The main focus of the training is centred on helping people make positive changes in their behaviour. Most of the programmes are community based. It was only in 1988 that the AIDS prevention was integrated into INSA India's training programme of Community Health and Development. Later an independent programme was introduced in educational institutions.
Initially, they identified a core group of 33 members called Promoting Adolescent Health Core AIDS Trainers in Schools (PAH CATS) who are spread over 15 states.
The training is conducted under the leadership of the Programme Director, Training, Edwina Pereira. These trainers implement the HIV prevention programmes for adolescents in both formal and informal schools. The organisation believes that collaboration and partnership form the key to HIV/AIDS prevention and care programmes.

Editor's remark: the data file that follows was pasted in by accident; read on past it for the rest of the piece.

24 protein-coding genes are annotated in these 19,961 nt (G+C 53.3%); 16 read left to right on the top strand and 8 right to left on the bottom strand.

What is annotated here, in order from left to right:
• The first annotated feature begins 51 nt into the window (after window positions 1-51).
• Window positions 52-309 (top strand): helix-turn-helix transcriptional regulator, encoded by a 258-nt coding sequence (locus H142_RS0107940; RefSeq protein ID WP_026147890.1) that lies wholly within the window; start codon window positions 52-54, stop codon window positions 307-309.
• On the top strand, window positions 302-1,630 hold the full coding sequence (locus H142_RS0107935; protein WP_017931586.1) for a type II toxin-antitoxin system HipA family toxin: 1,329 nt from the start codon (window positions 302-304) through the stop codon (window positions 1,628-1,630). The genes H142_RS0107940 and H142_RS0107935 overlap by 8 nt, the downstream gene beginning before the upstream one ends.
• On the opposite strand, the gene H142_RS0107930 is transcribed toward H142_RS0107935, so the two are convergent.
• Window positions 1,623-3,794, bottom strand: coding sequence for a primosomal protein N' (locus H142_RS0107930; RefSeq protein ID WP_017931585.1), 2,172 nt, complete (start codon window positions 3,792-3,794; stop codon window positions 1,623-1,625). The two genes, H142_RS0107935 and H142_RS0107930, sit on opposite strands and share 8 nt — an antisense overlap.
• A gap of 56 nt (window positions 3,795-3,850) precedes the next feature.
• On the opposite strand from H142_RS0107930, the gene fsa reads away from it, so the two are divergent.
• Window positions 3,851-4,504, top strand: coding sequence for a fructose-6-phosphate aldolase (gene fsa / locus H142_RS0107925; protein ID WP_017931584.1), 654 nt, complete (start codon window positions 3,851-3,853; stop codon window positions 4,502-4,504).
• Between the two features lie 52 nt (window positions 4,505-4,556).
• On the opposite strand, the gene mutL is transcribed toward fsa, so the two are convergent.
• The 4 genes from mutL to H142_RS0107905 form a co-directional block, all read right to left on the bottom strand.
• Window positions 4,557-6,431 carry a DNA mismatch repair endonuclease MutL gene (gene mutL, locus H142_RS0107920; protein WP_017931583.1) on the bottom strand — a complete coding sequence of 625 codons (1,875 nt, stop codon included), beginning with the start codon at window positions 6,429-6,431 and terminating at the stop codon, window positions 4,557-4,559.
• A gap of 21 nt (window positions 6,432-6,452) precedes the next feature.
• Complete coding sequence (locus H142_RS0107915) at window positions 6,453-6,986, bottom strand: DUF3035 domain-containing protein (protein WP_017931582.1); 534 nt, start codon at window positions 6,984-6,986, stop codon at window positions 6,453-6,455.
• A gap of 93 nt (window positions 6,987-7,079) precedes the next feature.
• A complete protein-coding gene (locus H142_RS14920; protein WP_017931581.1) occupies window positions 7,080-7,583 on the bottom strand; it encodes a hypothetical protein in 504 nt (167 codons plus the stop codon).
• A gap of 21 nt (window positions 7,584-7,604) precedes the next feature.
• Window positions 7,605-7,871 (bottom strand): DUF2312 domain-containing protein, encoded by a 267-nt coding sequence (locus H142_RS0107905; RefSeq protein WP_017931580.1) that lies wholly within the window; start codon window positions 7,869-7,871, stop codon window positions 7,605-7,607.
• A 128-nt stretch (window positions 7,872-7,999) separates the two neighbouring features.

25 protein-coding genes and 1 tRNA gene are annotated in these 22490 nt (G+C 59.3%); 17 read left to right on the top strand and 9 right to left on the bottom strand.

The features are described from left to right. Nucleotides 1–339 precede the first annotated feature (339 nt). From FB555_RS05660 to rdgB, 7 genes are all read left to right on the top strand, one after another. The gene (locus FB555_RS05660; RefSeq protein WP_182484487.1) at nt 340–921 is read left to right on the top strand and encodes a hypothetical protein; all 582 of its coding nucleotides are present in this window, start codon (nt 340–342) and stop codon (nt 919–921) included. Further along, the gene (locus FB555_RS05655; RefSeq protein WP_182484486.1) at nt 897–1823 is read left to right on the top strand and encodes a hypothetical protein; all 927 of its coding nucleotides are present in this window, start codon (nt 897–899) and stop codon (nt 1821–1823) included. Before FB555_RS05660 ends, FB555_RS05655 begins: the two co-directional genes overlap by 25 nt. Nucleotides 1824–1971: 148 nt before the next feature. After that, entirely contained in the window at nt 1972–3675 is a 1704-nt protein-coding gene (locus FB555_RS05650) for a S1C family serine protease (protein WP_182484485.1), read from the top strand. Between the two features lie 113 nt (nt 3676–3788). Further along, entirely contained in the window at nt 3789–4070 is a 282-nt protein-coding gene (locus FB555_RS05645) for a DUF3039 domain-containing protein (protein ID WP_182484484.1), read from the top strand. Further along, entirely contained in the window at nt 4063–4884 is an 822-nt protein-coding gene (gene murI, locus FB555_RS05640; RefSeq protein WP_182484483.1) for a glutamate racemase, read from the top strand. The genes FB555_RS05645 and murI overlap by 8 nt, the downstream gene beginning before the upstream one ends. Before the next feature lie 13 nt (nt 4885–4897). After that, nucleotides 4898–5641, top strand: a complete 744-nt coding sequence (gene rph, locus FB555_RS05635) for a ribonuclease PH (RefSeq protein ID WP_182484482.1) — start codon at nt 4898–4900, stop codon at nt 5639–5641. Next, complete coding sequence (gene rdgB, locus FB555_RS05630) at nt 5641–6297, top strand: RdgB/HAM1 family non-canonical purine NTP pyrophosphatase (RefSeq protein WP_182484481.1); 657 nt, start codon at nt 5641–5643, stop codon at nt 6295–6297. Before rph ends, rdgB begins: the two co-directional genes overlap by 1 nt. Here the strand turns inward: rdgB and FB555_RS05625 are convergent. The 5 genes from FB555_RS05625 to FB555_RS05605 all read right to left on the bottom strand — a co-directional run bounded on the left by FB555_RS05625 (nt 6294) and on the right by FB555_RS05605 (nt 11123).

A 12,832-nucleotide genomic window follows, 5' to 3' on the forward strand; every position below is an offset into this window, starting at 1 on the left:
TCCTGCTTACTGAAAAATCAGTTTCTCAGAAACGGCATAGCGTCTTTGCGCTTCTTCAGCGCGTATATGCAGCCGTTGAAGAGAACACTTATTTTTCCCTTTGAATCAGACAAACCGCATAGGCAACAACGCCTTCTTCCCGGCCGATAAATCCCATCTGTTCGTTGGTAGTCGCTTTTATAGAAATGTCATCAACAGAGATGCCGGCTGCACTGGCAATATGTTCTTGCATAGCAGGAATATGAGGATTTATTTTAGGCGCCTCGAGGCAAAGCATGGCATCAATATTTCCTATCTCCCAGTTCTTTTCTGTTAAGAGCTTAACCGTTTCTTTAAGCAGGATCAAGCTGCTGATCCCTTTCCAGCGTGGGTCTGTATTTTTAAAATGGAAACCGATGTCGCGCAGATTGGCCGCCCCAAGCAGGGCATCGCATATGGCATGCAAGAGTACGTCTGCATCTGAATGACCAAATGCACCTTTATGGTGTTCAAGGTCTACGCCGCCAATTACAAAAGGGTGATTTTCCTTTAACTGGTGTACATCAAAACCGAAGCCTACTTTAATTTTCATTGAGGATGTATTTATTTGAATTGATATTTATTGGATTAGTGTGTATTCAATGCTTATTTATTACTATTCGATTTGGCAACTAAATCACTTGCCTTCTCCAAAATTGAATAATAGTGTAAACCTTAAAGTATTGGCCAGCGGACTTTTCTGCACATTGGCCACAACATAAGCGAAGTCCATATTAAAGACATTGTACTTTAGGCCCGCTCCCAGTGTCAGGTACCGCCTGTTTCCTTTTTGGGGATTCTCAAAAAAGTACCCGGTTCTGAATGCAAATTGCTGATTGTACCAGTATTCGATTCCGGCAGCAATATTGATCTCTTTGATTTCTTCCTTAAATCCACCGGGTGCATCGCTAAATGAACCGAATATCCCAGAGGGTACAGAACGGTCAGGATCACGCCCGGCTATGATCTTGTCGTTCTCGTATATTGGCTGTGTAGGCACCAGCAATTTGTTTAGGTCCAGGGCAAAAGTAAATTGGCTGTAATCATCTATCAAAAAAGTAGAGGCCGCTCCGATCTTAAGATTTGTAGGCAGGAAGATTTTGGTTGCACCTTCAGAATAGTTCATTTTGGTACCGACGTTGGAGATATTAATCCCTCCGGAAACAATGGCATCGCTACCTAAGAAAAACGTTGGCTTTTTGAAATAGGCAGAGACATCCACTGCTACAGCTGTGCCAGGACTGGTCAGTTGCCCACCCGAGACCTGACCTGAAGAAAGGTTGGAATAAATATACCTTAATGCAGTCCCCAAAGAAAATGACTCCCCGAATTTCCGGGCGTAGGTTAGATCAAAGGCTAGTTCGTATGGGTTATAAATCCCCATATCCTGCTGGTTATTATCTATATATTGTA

One of the strategies they employ is to place a "Students' Question Box" where the students can anonymously drop in their questions. "This helps the programme to be need-based. Every question is answered. It was found that the questions covered a whole range from emotional and physical to spiritual and psychological," says Binoy P. Abraham, Programme Officer, INSA India.
The games adapted and applied by INSA India aim to promote introspection and empathy. Games, puzzles, role-play, dances and such create an informal atmosphere and this encourages the participants in the process of experiential learning.
Most of the games have been created at INSA India. At present they are working in 15 states and three regions of Nepal and Sri Lanka developing HIV/AIDS prevention and care plans. The community and school based training session ensure the development of life skills, communication, self-esteem building, social and emotional development and gender sensitisation.